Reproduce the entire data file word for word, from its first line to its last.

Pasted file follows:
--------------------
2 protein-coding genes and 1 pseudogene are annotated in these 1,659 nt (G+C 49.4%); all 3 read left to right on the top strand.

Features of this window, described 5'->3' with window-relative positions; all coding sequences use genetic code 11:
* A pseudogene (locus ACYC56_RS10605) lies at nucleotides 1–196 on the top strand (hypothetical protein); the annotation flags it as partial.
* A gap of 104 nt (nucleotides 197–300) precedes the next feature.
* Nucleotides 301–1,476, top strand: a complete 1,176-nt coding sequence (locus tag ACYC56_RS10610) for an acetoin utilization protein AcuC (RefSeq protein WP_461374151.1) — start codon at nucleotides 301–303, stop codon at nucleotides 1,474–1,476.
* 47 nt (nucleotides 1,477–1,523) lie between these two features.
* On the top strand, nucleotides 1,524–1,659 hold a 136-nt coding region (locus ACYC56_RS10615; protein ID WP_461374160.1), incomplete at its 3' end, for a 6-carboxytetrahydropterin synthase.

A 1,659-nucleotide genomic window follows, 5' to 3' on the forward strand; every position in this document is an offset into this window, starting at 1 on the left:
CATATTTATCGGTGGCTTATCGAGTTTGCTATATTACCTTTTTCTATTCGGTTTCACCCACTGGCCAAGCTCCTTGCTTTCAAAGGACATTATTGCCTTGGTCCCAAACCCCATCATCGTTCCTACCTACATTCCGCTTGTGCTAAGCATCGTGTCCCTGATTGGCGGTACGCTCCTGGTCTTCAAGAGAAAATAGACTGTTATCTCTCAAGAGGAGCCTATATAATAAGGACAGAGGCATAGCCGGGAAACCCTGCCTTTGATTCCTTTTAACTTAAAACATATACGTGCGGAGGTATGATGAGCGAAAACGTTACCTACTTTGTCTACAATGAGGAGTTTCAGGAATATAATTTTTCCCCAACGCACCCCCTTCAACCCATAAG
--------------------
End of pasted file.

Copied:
2 protein-coding genes and 1 pseudogene are annotated in these 1,659 nt (G+C 49.4%); all 3 read left to right on the top strand.

Features of this window, described 5'->3' with window-relative positions; all coding sequences use genetic code 11:
* A pseudogene (locus ACYC56_RS10605) lies at nucleotides 1–196 on the top strand (hypothetical protein); the annotation flags it as partial.
* A gap of 104 nt (nucleotides 197–300) precedes the next feature.
* Nucleotides 301–1,476, top strand: a complete 1,176-nt coding sequence (locus tag ACYC56_RS10610) for an acetoin utilization protein AcuC (RefSeq protein WP_461374151.1) — start codon at nucleotides 301–303, stop codon at nucleotides 1,474–1,476.
* 47 nt (nucleotides 1,477–1,523) lie between these two features.
* On the top strand, nucleotides 1,524–1,659 hold a 136-nt coding region (locus ACYC56_RS10615; protein ID WP_461374160.1), incomplete at its 3' end, for a 6-carboxytetrahydropterin synthase.

A 1,659-nucleotide genomic window follows, 5' to 3' on the forward strand; every position in this document is an offset into this window, starting at 1 on the left:
CATATTTATCGGTGGCTTATCGAGTTTGCTATATTACCTTTTTCTATTCGGTTTCACCCACTGGCCAAGCTCCTTGCTTTCAAAGGACATTATTGCCTTGGTCCCAAACCCCATCATCGTTCCTACCTACATTCCGCTTGTGCTAAGCATCGTGTCCCTGATTGGCGGTACGCTCCTGGTCTTCAAGAGAAAATAGACTGTTATCTCTCAAGAGGAGCCTATATAATAAGGACAGAGGCATAGCCGGGAAACCCTGCCTTTGATTCCTTTTAACTTAAAACATATACGTGCGGAGGTATGATGAGCGAAAACGTTACCTACTTTGTCTACAATGAGGAGTTTCAGGAATATAATTTTTCCCCAACGCACCCCCTTCAACCCATAAG